South Koreans are experiencing a crisis that affects nearly every person in the country. A shortage of Napa cabbage, the main ingredient in kimchi, and a spike in the price of available heads — as much as $14, up from $2.50 — is making kimchi scarce. Now, to most Americans, that doesn’t seem like such a big deal, and some might even see it as a blessing; kimchi is certainly an acquired taste. But all Koreans have acquired it: kimchi is so ubiquitous that most Koreans eat it daily, many at every meal. A story in today’s New York Times chronicles the horrors.
I can’t think of anything in this country to compare. No food is so ingrained in the daily diet of such a large part of the population. Not grits, nor Boston baked beans — not even having “fries with that.” Sure, there are lots of things that many of us choose to have regularly, I suppose even daily. I, for example, begin almost every day with a single hard-boiled egg. But that’s just me. I doubt there are many others in my neighborhood with the same ritual, let alone the entire country. And even though there are millions of people in the U.S. who undoubtedly include eggs as part of their daily diet and would be affected by a shortage (indeed many were by the recent salmonella outbreak), to have it compare with the kimchi shortage the entire population would have to be eating the same style egg every day as second nature. And, to make it even more comparable to kimchi, those eggs would have to have to be spicy-hot and have a startling pungency from long fermentation.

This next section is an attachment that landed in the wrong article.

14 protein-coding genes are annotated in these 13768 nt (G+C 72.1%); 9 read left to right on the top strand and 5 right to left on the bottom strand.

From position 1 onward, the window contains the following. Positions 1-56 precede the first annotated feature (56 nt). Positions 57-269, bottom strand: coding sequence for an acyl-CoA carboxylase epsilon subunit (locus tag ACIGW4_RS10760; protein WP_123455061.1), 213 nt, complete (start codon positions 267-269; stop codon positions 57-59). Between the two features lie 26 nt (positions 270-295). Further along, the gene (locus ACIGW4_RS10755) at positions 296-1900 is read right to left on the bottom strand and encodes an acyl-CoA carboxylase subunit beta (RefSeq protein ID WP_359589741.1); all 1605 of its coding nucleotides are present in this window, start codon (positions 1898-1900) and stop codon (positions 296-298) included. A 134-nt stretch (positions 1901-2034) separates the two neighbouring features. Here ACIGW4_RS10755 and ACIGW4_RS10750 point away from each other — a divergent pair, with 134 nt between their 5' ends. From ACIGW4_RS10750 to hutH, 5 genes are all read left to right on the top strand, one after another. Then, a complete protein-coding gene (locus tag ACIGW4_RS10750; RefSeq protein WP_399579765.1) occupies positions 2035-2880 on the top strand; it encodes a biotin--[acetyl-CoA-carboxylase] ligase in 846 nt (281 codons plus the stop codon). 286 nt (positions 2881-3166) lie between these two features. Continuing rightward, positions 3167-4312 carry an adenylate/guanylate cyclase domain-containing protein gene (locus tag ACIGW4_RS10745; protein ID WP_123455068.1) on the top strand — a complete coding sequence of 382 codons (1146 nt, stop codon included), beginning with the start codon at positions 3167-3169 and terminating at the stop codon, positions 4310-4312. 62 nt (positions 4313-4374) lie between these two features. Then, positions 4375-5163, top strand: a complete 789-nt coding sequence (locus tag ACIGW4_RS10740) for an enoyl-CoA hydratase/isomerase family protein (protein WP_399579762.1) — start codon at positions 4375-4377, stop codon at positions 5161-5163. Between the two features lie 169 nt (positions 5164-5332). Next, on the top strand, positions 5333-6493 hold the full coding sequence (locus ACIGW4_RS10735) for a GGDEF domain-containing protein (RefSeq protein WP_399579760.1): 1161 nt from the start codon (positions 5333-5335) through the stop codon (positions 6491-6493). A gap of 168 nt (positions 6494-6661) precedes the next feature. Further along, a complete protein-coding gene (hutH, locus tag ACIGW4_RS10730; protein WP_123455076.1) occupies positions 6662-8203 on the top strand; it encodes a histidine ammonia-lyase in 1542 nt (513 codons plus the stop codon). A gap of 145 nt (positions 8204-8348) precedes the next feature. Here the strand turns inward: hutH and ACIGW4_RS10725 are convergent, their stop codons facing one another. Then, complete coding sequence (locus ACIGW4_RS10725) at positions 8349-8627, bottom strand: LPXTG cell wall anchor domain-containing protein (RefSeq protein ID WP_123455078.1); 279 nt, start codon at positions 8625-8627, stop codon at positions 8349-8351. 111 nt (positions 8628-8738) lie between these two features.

What do you think? What foods are part of your daily diet that you’d miss if you had to give them up?